Page 19 - Life of the Eagle
ISSUE : Issue 6
Published by Ronald Caplan on 1973/12/1
male she returns with will be a juvenal (that is, probably under three years old and thus lacking the distinctive bright-white head and tail). If it is the male of the pair that survives, he remains and waits for a possible mate to enter his territory. The mating of Eagles begins during the period of nest-building and continues until the eggs are laid. Herrick says they usually mate twice a day, and that the female gives out a loud, peculiar mating-cry. The male, he writes, "dropped down on the back of the female (who is perched on a branch), and remained for a minute or two, with much flapping of X''ings, This appears to have been an amorous approach, although no sexual call-note was sounded, but later in the same day when both were again in the perching tree, it w'as the female (determined by her greater size) who mounted the male." Herrick thus felt that reports of extraordinary mating flights or actual sexual union in the air were not correct, Broley, hoxvever, witnessed several aerial matings: "rapid chasing flights are often seen.,..Just then he heard an eagle scream and, looking up, saw one of the two he had observed before chasing the other. Sud? denly they came together, locking talons and executed four complete cartwheels, tum? bling dovm several hundred feet before brealcing apart." Broley claimed to have seen this courtship manoeuvre three times, and others are said to have seen the same. I ''' .-.'f!''' Eaglet in natal down; in second down stage; in transition to juvenal plumage. The eggs are externally dull white, but the shells are light blue on the inside. They vary in number from 1 to 4 and are about the size of those of a domestic goose. The size of the egg gradually increases moving northward. The eggs are not always or commonly laid in daily succession. The male and female share the time of sitting on the eggs although the female spends the largest portion of time at the nest • one on the eggs and the other generally on a perch or hunting nearby. Gittens, on the basis of aerial observations, reported that in the first weeks after hatching both Eagles were always sighted within 200-400 yards of the nest. Herrick: "The Eaglets eyes re? mained closed for four hours after its emergence, and the umbilicus, open at birth, soon closed up. The down feathers, still wet with amniotic liquid, showed light, streaked vdth very dark feathers. These black* feathers, on the hinder parts of the body, on drying become a light smoky gray. Its eyes and bill are dark. The Eaglet's shanks, mostly nalced in the juvenal and adult states, are thickly covered fith down, excepting on their undersides, and remain so through the doivn stages. The Eaglet sat up as''soon as it was dry, and using its wings to steady it, cheeped with energy as it crawled about on *all fours,* resting on its shanks. During the first three weeks one or both Eagles are likely to be at the nest all day long. By the time the Eag? lets take on the second-down plumage (darker gray and thicker), while both Eagles are still involved in guarding the nest or bringing in food • they seldom spend time with the Eaglets. As the young increase in size, the regular brooding shifts to a kind of shielding attitude, when the parent, with drooping, half-spread wings, mere? ly stands over the young to protect them from excessive heat or humidity, or to fend off the rain and hail....At four weeks the young Eagle had increased its original weight 11 times (from 85 to 959 g,) and was dark, Quaker gray. At five weeks this Eagle weighed 1998 g. (4 pounds, 5 ounces), still moved about on shanks but could rise to its toes and take a few tottering steps. At 6-7 weeks this young Eagle was in full transition to the juvenal dress, with gray down being everywhere sprinkled with dark brovm feathers," Here is a da m description of the sort of exercises the young Eagles pursue as they learn how to fly. "June 15, the light increased...the two Eaglets were standing close together with bodies apparently touching, and dozing if not sound a- sleep; they were perched on a stick at the margin of the nest and were facing out- Cape Breton's Magazine/19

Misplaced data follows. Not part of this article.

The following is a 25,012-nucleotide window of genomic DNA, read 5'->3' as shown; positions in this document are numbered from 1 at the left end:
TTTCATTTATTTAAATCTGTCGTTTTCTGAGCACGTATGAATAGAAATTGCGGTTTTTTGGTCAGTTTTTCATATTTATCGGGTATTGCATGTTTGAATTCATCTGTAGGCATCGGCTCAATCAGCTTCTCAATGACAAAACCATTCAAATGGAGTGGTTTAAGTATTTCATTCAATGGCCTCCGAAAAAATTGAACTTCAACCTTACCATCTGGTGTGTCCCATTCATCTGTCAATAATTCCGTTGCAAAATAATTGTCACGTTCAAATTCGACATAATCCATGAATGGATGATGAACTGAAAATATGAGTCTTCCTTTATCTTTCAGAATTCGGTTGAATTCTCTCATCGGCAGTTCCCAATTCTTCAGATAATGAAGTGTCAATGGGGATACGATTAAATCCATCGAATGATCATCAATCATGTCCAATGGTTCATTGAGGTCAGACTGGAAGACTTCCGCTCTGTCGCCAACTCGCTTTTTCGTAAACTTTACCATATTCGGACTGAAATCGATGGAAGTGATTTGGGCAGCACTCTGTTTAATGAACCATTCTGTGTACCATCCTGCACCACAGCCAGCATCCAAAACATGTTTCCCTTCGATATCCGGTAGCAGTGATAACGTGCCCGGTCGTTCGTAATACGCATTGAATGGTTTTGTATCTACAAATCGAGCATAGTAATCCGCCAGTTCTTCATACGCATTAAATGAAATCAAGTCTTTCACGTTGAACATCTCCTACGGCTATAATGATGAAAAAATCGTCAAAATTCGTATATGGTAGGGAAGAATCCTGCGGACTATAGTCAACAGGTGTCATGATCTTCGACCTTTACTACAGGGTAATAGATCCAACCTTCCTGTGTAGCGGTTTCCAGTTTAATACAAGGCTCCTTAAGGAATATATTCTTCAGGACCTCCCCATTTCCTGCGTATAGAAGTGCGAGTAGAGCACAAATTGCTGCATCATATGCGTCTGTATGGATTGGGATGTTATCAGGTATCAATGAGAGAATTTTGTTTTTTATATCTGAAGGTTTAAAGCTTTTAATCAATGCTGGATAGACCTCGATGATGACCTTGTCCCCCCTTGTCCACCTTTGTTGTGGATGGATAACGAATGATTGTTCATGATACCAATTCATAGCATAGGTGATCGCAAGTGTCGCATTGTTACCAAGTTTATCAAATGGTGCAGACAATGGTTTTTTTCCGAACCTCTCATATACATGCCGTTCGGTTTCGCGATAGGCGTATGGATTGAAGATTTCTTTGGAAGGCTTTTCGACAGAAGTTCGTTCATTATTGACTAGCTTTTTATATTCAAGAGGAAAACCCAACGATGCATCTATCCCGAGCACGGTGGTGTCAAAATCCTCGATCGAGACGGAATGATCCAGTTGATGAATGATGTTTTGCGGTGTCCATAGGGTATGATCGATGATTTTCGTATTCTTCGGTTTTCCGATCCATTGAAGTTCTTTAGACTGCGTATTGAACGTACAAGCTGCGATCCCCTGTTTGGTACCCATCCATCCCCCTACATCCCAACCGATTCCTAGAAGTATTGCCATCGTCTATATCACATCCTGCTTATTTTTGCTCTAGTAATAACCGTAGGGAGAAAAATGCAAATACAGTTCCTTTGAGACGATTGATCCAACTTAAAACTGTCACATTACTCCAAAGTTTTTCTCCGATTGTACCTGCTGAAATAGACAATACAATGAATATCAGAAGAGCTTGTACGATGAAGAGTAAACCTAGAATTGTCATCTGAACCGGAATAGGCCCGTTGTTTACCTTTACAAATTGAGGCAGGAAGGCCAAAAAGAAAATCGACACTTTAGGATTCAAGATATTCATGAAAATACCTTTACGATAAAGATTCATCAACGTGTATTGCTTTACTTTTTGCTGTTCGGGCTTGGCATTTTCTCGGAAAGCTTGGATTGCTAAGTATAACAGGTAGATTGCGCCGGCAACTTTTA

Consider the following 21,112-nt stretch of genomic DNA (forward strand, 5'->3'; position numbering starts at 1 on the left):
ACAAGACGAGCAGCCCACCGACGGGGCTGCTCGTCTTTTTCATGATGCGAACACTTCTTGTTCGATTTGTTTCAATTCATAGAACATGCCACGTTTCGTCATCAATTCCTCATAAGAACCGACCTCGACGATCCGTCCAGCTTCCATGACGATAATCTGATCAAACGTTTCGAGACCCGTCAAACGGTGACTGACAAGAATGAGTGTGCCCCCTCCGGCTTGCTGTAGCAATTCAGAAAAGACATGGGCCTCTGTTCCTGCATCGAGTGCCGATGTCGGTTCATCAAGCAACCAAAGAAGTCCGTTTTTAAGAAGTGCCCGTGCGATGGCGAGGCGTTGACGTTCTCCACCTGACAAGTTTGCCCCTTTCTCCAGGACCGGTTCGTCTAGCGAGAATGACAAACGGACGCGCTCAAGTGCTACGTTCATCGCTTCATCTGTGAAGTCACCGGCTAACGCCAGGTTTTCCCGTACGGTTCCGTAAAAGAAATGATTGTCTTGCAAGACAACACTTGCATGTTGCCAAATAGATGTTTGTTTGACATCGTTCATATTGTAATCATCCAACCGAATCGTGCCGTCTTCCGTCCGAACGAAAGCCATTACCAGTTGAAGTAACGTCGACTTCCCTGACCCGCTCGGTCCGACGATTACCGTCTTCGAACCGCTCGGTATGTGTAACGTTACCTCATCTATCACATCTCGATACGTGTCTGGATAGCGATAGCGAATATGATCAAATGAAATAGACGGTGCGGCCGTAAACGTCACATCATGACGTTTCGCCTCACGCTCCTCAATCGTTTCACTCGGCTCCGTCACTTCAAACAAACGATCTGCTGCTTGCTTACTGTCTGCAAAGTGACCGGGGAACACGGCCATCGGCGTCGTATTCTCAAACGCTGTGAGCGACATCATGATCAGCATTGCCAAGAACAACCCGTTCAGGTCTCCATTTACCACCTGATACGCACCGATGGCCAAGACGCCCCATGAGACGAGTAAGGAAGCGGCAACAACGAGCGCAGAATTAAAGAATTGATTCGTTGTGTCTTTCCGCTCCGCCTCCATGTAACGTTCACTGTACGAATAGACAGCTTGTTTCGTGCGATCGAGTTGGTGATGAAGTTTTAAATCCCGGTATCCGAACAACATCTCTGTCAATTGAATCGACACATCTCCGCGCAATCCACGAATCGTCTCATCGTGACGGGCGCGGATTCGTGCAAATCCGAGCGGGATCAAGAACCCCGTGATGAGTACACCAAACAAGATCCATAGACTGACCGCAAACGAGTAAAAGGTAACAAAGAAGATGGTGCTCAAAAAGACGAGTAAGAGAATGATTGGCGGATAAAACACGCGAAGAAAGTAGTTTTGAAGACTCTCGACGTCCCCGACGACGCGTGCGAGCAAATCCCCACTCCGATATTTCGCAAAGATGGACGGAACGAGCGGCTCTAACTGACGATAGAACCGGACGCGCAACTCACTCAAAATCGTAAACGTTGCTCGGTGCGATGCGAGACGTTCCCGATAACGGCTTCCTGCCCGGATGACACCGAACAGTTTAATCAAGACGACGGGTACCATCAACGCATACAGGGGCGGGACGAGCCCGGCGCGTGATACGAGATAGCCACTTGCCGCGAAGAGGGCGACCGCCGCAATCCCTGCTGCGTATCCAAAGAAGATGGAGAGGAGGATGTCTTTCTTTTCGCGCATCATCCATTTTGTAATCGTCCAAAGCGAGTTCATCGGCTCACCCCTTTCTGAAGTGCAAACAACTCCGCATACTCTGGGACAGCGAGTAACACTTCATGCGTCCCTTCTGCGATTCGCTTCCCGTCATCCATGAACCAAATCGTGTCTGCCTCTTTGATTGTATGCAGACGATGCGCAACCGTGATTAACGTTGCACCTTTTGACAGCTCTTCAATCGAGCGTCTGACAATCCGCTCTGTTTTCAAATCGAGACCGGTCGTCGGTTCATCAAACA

Cape Breton's Magazine